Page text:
Immigrants drive Canada’s urban growth as housing costs linked to Toronto, Vancouver, Montreal exodus

posted on February 12, 2020

By Globe and Mail |

Canada became more urban in 2019 as its census metropolitan areas or CMAs grew by close to triple the rate as the rest of the country, with temporary and permanent immigrants accounting for nearly all of the 463,000 people who joined the largest cities.

The CMAs grew 1.7 per cent over the 12-month period ending mid-2019, versus 0.6-per-cent growth for the non-CMA population, according to estimates published Thursday by Statistics Canada. Ontario was home to the fastest-growing CMAs, paced by Kitchener-Cambridge-Waterloo (2.8 per cent), London (2.3 per cent) and the Ontario part of Ottawa-Gatineau (2.3 per cent).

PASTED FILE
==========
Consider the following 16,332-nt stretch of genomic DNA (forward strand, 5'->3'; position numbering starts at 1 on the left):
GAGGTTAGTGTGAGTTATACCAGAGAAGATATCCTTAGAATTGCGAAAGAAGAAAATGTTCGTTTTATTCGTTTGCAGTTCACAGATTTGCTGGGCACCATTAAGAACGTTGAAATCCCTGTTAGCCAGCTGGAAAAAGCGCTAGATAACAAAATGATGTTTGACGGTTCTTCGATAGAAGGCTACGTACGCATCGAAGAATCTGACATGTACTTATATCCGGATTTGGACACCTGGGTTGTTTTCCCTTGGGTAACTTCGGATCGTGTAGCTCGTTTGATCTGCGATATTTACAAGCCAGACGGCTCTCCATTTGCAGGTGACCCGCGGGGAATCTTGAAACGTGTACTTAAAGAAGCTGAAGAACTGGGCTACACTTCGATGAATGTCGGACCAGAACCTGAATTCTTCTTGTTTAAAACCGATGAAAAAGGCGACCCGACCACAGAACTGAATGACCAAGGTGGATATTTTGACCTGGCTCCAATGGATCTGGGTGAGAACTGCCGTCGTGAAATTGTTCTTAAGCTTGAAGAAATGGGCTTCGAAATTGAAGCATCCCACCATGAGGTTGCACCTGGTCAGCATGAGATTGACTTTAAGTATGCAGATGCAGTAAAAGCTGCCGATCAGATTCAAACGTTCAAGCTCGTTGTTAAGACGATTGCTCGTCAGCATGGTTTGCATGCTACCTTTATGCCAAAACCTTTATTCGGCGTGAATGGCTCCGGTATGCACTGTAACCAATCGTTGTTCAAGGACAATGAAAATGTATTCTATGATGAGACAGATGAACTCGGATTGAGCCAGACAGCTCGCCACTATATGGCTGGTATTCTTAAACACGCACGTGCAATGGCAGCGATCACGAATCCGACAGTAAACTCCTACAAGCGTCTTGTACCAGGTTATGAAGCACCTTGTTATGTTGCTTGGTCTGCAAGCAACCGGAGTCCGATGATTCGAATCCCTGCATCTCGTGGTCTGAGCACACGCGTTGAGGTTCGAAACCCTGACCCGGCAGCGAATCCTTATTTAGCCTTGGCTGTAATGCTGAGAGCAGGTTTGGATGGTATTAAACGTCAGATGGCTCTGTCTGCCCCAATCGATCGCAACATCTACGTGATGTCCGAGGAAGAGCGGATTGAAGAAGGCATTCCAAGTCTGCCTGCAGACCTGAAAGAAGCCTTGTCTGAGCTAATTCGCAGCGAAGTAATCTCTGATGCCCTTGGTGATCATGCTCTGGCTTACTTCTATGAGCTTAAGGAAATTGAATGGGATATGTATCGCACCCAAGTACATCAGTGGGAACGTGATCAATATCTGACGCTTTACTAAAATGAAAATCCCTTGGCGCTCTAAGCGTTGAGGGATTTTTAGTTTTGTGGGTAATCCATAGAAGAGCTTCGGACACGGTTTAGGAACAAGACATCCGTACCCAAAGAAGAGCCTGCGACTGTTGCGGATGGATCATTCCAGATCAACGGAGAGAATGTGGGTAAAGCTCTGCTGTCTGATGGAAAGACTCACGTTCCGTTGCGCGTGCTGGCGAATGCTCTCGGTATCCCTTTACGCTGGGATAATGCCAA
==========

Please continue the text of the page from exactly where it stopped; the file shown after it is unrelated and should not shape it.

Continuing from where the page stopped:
But the country’s largest CMAs – Montreal, Toronto and Vancouver – continue to see a net loss of people within their respective provinces, raising concerns about deteriorating affordability in Canada’s major centres, along with escalating suburban sprawl.

“I can summarize [the trend] in one phrase: Drive until you qualify,” said Mike Moffatt, an economist at the University of Western Ontario’s Ivey Business School who has written extensively on population changes in his home province. “Young families are looking for housing, and they’re going as far afield as they need to in order to afford that.”

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